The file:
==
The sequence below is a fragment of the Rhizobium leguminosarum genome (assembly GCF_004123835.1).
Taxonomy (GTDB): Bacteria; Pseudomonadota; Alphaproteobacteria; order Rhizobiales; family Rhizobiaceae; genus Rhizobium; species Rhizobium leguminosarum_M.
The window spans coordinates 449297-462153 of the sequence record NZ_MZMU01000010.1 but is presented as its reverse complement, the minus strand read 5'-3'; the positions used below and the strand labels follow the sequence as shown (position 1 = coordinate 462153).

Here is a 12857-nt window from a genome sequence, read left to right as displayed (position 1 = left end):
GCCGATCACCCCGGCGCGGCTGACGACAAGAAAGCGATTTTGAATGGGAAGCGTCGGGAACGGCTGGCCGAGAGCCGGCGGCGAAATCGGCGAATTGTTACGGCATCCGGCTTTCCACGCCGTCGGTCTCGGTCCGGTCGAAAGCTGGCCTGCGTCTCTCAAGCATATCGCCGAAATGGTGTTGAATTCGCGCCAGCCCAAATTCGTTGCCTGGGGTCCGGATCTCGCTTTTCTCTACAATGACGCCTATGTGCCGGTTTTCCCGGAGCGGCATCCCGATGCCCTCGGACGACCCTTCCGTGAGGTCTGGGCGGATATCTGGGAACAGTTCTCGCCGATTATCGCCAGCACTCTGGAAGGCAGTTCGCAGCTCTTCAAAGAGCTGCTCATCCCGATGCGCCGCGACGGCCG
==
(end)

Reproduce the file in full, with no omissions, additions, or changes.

The sequence below is a fragment of the Rhizobium leguminosarum genome (assembly GCF_004123835.1).
Taxonomy (GTDB): Bacteria; Pseudomonadota; Alphaproteobacteria; order Rhizobiales; family Rhizobiaceae; genus Rhizobium; species Rhizobium leguminosarum_M.
The window spans coordinates 449297-462153 of the sequence record NZ_MZMU01000010.1 but is presented as its reverse complement, the minus strand read 5'-3'; the positions used below and the strand labels follow the sequence as shown (position 1 = coordinate 462153).

Here is a 12857-nt window from a genome sequence, read left to right as displayed (position 1 = left end):
GCCGATCACCCCGGCGCGGCTGACGACAAGAAAGCGATTTTGAATGGGAAGCGTCGGGAACGGCTGGCCGAGAGCCGGCGGCGAAATCGGCGAATTGTTACGGCATCCGGCTTTCCACGCCGTCGGTCTCGGTCCGGTCGAAAGCTGGCCTGCGTCTCTCAAGCATATCGCCGAAATGGTGTTGAATTCGCGCCAGCCCAAATTCGTTGCCTGGGGTCCGGATCTCGCTTTTCTCTACAATGACGCCTATGTGCCGGTTTTCCCGGAGCGGCATCCCGATGCCCTCGGACGACCCTTCCGTGAGGTCTGGGCGGATATCTGGGAACAGTTCTCGCCGATTATCGCCAGCACTCTGGAAGGCAGTTCGCAGCTCTTCAAAGAGCTGCTCATCCCGATGCGCCGCGACGGCCG